Citation: Sharon Beder, 'Greenwash' in International Encyclopedia of Environmental Politics, edited by John Barry and E. Gene Frankland, Routledge, London, 2001.

This is a final version submitted for publication. Minor editorial changes may have subsequently been made.

Sharon Beder's Other Publications

Greenwashing, Greenscamming and Greenspeak are all different terms for public relations efforts to portray an organisation, activity or product as environmentally friendly.

Greenwash derives from the term whitewash and indicates that organisations using greenwash are trying to cover up environmentally and/or socially damaging activities, sometimes just with rhetoric, sometimes with minor or superficial environmental reforms. Similarly Greenscamming indicates an element of fraud and deception and refers to the practice of using environmental names for groups or products that are not environmentally friendly. Greenspeak is a more neutral term meaning environmental language, jargon and terms. It is sometimes used to indicate environmental language that lacks substance, is not genuine or is merely empty rhetoric. Greenspeak is also used by anti-environmental groups to derogatively refer to arguments made by environmentalists.

Environmental public relations, or greenwash, has been a response to the rise of environmental concern, particularly in the late 1980s. Many firms responded with green marketing campaigns in an effort to portray their products as environmentally friendly and capitalise on new markets created by rising environmental consciousness. Green imagery was used to sell products and caring for the environment became a marketing strategy. For example, plastics once advertised for their throw-away convenience were now touted as recyclable.
Green marketing was often augmented with public relations strategies to give corporations an environmentally friendly persona. By 1995 US-based firms were spending about $1 billion year on public relations advice on how to green their own image and deal with environmental opposition. Today public relations and marketing firms in many countries perform similar services.

The attempt to provide a ‘green’ and caring image for a corporation is a public relations strategy aimed at promising reform and heading off demands for more substantial and fundamental changes and government intervention. Public relations experts advise how to counter the negative perceptions of business, caused in most cases by their poor environmental performance. Rather than substantially change business practices so as to earn a better reputation many firms are turning to PR professionals to create one for them. This is cheaper and easier than making the substantial changes required to become more environmentally friendly.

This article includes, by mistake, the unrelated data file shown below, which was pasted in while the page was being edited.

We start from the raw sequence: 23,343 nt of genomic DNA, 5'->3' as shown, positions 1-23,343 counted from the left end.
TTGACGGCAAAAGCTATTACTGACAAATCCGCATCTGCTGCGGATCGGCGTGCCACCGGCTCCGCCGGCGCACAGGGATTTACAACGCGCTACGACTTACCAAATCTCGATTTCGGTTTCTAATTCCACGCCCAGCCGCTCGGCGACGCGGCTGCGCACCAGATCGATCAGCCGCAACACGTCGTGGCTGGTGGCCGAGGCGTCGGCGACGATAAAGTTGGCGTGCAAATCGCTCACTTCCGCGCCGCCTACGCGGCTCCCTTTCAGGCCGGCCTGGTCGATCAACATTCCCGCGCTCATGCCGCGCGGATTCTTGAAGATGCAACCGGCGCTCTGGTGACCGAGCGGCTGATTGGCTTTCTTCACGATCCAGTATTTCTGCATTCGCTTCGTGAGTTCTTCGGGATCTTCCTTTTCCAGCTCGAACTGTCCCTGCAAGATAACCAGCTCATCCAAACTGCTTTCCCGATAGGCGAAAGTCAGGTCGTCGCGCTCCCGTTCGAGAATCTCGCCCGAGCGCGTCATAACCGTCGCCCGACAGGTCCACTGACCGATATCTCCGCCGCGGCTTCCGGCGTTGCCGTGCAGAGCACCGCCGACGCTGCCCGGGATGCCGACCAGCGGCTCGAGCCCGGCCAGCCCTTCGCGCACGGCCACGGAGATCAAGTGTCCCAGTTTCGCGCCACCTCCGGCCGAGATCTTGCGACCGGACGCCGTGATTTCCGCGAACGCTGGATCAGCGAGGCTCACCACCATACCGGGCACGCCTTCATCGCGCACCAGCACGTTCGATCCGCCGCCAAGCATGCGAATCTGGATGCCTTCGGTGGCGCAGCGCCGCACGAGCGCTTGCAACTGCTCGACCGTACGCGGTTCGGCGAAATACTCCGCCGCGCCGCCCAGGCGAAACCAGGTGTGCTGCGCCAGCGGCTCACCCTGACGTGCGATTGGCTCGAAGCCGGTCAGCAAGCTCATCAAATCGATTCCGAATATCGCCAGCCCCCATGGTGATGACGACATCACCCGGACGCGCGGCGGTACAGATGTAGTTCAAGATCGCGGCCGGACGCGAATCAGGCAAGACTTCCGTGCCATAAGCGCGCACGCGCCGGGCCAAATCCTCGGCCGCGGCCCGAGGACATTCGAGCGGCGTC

One of the ways PR experts enhance the image of their clients and show that they care is by emphasising their positive actions, no matter how trivial, and down playing any negative aspects, no matter how significant. Some companies make the most out of measures they have been forced to take by the government, making it seem that they have undertaken the improvements because they care about the environment. Companies that have poor environmental records can also improve their image and increase their sales merely by using recycled paper in their products or making similar token adjustments.

Another way for corporations to show they care about the environment, even if they don’t care enough to make major changes to their business practices, is to donate money to an environmental group or to sponsor an environmental project. Such donations can also have the additional benefit of coopting and corrupting environmentalists. Consultancies and perks for individual environmentalists also work wonders for getting a favourable hearing.
As well as funding genuine environmental groups, these corporations also set up anti-environmental front groups that pose as environmental groups adopting environmental names, sometimes with the similar acronyms or logos as their environmental foes to add to the deliberately fostered confusion (See also Anti-Environmentalism).

Corporations have also turned their attention to the next generation through the development and distribution of ‘educational’ material to schools. The potential to shape environmental perceptions and improve corporate images at the same time attracts many customers to the firms designing educational materials for corporations. These materials inevitably give a corporate view of environmental problems and portray activities such as clear cutting forests, coal mining and nuclear power as environmentally friendly.

Sponsorship and advertising still plays a major role in greenwashing, particularly sponsorship of environmental events such as Earth Day or Clean Up days and television documentaries on the environment. Similarly companies make use of press releases and video news releases to ensure that the media reports and emphasises their environmentally beneficial activities rather than their damaging activities.

Select Bibliography

Beder, Sharon (1997) Global Spin: The Corporate Assault on Environmentalism, Devon: Green Books.
Bruno, Kenny , Karliner, Joshua and Srivastava, Amit (2000) ‘Exposing Corporate Greenwash’, Transnational Resource & Action Center,
Greer, Jed and Bruno, Kenny (1996) Greenwash: The Reality Behind Corporate Environmentalism, Penang, Malaysia: Third World Network.
Stauber, John and Rampton, Sheldon (1995) Toxic Sludge is Good For You! Lies, Damn Lies and the Public Relations Industry, Monroe, Maine: Common Courage Press.